99 Homes : Michael Shannon has never been better (which is saying something) as a gangster real estate broker in this tough, urgent drama from Rahmin Bahrani (Man Push Cart). Andrew Garfield is a desperate construction guy who loses his family home to Shannon before they form an uneasy, unexpected alliance — a deal with the devil, really. Bahrani beautifully dramatizes the conflict: it’s the story of a man who does terrible work for incredible reward, and the filmmaker ends up slyly testing the entire concept of empathy for the protagonist. Garfield is very good, giving a welcome reminder that there’s a fine actor hiding under the Spidey suit. But it’s Shannon’s show all the way, particularly in his killer “America doesn’t bail out the losers” speech, which is good writing, great performance, and timely social commentary, all at once. Some of the storytelling is overly coincidental and the ending’s a bit too tidy, but overall, Bahrani’s film is sharp, intelligent, and infuriating.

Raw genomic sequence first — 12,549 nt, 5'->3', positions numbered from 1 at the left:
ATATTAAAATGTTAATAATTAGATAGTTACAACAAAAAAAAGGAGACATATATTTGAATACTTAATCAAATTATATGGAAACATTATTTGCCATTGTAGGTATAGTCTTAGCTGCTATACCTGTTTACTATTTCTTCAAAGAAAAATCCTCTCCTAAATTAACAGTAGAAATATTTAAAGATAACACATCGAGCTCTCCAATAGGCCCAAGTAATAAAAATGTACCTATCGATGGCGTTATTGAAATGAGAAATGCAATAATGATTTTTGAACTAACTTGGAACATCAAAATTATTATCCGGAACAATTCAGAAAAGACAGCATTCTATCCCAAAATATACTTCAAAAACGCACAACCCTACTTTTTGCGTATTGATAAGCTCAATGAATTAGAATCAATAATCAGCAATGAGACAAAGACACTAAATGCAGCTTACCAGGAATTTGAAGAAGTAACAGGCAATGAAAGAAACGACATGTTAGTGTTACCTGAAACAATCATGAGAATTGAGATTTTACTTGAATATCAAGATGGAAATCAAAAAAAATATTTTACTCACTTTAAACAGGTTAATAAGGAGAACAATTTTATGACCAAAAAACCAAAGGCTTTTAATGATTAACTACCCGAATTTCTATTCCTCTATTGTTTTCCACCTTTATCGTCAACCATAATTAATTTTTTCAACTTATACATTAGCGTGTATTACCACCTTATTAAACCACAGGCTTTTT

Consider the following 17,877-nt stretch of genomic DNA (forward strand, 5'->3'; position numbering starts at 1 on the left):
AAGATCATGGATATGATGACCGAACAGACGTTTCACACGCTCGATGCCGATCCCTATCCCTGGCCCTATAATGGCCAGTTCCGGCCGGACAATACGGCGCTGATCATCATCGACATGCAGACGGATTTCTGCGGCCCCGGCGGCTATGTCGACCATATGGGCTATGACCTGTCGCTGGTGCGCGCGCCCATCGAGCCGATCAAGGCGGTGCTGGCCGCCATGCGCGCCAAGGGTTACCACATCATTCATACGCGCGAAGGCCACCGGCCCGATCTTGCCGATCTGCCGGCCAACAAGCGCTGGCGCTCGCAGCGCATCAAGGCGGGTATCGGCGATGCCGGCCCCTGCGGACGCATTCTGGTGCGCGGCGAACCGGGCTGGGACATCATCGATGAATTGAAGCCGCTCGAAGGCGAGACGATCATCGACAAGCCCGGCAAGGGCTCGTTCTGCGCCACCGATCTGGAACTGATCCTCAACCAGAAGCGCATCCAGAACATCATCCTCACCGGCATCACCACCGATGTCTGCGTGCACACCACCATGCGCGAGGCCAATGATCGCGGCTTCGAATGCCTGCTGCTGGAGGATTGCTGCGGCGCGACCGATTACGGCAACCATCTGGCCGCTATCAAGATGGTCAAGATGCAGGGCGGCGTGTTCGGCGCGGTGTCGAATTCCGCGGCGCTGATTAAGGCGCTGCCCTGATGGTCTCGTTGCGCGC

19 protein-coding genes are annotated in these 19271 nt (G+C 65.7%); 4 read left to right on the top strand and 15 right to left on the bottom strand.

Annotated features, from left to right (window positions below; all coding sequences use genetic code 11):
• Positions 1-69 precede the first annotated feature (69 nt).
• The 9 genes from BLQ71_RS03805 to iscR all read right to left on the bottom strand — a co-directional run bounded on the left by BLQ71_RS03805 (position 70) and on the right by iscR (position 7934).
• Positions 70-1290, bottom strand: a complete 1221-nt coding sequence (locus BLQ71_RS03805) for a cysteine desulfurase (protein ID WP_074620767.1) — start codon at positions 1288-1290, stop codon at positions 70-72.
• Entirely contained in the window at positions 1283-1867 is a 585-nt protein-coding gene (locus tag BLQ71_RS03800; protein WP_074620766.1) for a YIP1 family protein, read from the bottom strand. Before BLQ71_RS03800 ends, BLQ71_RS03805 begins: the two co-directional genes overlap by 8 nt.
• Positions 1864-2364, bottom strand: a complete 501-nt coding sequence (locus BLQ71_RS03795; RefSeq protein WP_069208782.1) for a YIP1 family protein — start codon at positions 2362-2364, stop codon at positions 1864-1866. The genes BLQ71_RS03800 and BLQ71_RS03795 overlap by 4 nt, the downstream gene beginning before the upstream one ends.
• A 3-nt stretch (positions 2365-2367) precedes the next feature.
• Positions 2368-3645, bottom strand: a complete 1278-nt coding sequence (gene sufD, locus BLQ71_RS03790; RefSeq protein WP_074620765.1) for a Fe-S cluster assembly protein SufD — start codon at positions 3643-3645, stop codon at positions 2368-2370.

SPECTRE : After the artistic (and commercial) high of Skyfall, Sam Mendes’ return to the Bond franchise probably couldn’t go anywhere but down. But the criticisms that quickly coalesced around the latest installment in the adventures of 007 tended to focus on what seemed, to this viewer at least, to be its virtues: its long stretches of no action at all, in favor of moody, conversational consideration of the character’s darker impulses. Sure, it’s a half hour too long and Christoph Waltz is wildly underused (and his big reveal is a big nothing), but credit where due to Mendes and company for continuing to experiment with a character we all thought was basically set in stone.